Tuesday, April 10, 2007

Why the NHL is greatness

Due to PJ's constant NHL banter since the launch of 110 Percent, I have thought quite a bit about hockey over the past few months. I mentioned before that I used to be a fan, but had lost interest, largely because of ridiculously inept leadership. Upon further reflection, I have been reminded of the things that attracted me to hockey in the first place. I finally decided that I'm not going to let Bettman rob me of a great game, so I'm back on the bandwagon and excited about the Stanley Cup playoffs. Let me make perfectly clear: I have experienced this shift in spite of Bettman and the NHL leadership (or lack thereof), not because of them. Without further ado, here are the reasons why the NHL is greatness.

The Stanley Cup - In Baseball v Cricket, I said the Ashes urn was a nine. For reference, the Stanley Cup is a ten—it is the hockey icon. Watch the final game of the Stanley Cup Finals this year (even the playoffs are named for the Cup) and witness the winning team pass the Cup around, each player taking their turn hoisting it over their head. And then you get to the off season, when each player on the championship team gets the Cup for one day, and legendary stories emerge. In every other North American sport, you talk of winning a ring. In hockey, it's all about the Cup.

Party crashers - There is almost always a young, low-seeded team that rides a hot goalie deep in the playoffs. They win their first round series and everyone calls it a fluke. But when they reach the conference finals, people take notice. A couple years ago, it was the Calgary Flames and the Sea of Red who were the darlings of the Finals. If you like underdogs, hockey is the sport for you.

Overtime playoff hockey - If you like sudden death overtimes, this is the only place it really happens. Basketball tacks on more minutes, and baseball is only sudden death for the home team. I suppose the NFL has sudden death overtime, but that is negated by the fact that it almost always ends with a couple running plays to center the ball before concluding with another field goal. Where's the tension in that? Nothing beats triple overtime playoff hockey, full of breakaways, odd man rushes and jaw dropping saves. Nothing.

Exciting defense - In most sports, good defense makes for boring games. Not so in hockey, where a goalie standing on his head, particularly in the playoffs, is more exciting than the league leading goal scorer. Picture this: Kobe drives the lane after losing his man with a wicked crossover, then clangs the layup off the front of the rim. Result: you were brought to the edge of your seat, but you feel cheated when it doesn't result in points. Now this: Sidney Crosby dekes two defenders and fires off a shot only to be robbed by a Brodeur glove save. Result: no score here, either, but it's still exciting because one great play is trumped by another.

Team handshakes - Two teams slug it out over seven games—they fight, bleed, hack and generally try to tear each other to pieces in order to advance. So when one team has clinched the series, what do they do? They line up and shake hands, congratulating the winners and appreciating the effort of the defeated. You don't get this in any other major American sport. Pure class.

So there you have it. Over the next two months, you have the chance to see some great hockey. Forget Bettman, strikes, lockouts and all the mess and enjoy the greatness of the Stanley Cup playoffs, because you never know when two goalies are going to go nuts and star in a triple quadruple overtime game.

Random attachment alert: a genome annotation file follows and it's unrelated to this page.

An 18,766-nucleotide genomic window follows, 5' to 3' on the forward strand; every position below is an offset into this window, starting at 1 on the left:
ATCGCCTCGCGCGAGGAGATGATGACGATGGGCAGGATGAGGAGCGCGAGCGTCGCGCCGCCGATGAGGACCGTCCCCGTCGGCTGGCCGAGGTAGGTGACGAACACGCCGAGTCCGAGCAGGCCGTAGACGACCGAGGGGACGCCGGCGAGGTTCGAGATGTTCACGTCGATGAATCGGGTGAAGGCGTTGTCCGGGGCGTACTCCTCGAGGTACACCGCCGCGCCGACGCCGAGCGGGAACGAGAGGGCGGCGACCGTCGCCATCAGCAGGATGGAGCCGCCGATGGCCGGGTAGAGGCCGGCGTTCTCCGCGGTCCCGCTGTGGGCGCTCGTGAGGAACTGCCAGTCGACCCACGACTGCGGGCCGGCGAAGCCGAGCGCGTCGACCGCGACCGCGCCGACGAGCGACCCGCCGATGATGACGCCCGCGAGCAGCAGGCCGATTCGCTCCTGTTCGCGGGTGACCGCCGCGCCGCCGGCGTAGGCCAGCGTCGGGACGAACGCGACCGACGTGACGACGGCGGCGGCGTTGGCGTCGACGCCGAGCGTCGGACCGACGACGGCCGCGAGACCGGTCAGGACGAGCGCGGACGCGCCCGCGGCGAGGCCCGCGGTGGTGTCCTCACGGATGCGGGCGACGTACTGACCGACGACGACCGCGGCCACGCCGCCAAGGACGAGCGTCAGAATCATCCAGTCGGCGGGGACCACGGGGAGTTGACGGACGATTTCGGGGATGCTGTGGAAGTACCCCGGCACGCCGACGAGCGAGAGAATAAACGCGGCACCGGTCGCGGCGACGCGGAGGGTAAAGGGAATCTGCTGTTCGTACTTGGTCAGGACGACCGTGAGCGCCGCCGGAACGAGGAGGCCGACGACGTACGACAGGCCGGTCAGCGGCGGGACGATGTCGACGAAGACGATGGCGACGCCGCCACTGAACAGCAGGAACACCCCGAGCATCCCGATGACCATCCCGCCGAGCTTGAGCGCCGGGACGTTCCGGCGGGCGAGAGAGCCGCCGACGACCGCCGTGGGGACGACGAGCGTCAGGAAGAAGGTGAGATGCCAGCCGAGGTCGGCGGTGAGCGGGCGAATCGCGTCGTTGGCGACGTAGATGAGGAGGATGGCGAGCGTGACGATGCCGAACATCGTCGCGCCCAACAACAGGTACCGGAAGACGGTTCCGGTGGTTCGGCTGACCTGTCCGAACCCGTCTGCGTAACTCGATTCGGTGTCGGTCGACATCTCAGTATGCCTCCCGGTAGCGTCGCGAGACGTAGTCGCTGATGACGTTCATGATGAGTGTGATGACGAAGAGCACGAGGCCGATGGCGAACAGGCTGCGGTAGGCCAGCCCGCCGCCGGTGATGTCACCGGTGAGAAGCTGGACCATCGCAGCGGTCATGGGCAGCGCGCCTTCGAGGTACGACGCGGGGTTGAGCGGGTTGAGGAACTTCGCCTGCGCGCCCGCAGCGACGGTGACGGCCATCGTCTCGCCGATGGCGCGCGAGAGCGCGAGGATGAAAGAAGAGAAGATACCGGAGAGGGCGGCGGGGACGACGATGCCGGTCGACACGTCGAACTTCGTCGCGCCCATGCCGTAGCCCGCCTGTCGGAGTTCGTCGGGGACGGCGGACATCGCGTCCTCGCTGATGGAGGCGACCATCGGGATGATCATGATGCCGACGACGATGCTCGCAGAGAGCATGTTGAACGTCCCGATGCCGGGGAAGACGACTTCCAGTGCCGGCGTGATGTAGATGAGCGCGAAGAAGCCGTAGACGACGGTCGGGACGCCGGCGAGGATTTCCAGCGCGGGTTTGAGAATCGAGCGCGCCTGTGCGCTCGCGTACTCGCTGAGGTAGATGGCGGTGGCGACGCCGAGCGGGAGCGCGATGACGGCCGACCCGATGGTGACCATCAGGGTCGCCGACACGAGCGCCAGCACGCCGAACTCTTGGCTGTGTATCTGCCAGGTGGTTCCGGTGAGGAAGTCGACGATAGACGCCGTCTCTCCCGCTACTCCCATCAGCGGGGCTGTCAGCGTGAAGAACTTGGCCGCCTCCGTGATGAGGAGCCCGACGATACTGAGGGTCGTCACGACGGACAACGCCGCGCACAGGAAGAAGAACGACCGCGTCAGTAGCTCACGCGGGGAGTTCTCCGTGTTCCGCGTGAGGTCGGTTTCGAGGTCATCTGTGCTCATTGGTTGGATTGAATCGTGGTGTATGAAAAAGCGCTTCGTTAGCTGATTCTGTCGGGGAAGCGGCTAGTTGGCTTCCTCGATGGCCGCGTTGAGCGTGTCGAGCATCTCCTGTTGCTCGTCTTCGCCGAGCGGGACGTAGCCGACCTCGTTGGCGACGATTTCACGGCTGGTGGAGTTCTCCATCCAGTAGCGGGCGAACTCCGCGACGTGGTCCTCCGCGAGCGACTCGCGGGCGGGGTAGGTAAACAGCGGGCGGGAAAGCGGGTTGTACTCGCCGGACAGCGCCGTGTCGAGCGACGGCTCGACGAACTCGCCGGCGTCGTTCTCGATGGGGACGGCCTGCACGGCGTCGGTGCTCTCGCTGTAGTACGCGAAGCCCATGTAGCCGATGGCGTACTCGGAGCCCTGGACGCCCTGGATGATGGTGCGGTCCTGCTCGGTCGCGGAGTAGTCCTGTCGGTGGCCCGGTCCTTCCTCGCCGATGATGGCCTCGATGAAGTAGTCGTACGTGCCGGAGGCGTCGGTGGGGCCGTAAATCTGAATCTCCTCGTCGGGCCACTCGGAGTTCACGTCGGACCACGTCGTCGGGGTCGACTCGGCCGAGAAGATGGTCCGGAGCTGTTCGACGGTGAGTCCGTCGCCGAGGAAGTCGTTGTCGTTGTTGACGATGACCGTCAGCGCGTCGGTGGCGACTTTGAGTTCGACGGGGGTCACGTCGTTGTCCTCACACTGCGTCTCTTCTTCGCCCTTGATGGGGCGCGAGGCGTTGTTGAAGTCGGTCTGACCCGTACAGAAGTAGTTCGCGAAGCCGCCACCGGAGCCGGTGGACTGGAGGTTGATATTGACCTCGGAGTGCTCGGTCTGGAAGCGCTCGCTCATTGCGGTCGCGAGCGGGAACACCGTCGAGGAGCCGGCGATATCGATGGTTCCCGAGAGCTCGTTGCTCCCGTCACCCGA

6 comments:

PJ said...

Well, obviously, I'd have to agree with you. Last night was a testament to great hockey, although, I would have preferred for the Stars to have ended it a little earlier. I'm still dragging, and I hate that we lost. At least it was on a good play instead of something flukey...

Chris said...

It's crazy when you get eight combined goals in sixty minutes, they play into the fourth overtime before anyone can add one more.

PJ said...

Yea. Unfortunately, I saw some stat that like of all the longest playoff games in history, the team that won that game usually went on to win the series. Doesn't bode well for the Stars, but I have faith. or hope.. maybe?

Knotwurth Mentioning said...

Well said! The game was awesome, and the better team won, hehehe. Not a bad goal for one taking place that late in the game though... classic Sedinness!

This is a nice article. Will be linking to it on my own blog. It reminds me a great deal of one of the best articles about hockey I have ever read, written by Andrew Coyne. You should check it out... it's a really cool commentary not just on why the playoffs rule, but why the sport rules in general!

heather said...

Kobe losing his man and clanging a lay up on an open goal is not a display of good defense. Good defense is when Sasquatch comes out of no where to block Kobe's shot and shoves the ball down his gourd -- and I find blocked shots pretty exciting. But point taken: great hockey goalies are really engaging to watch.

Chris said...

The Kobe example not being a defensive play was my point. If a basketball player doesn't score, it is usually his own failure, or a good but unappreciable defensive play (forcing an altered shot, a tip block etc). A big sasquatch block is exciting, but your lucky if you get two of those per game. You get, and I'm estimating here, probably 10 'wow' saves in an average game, and 20 other really good ones. And those numbers go up exponentially in playoff overtime. Heck, even a shot that clangs off the post is exciting, in a heartbreaking/relieved kind of way, depending on if it was your team or not.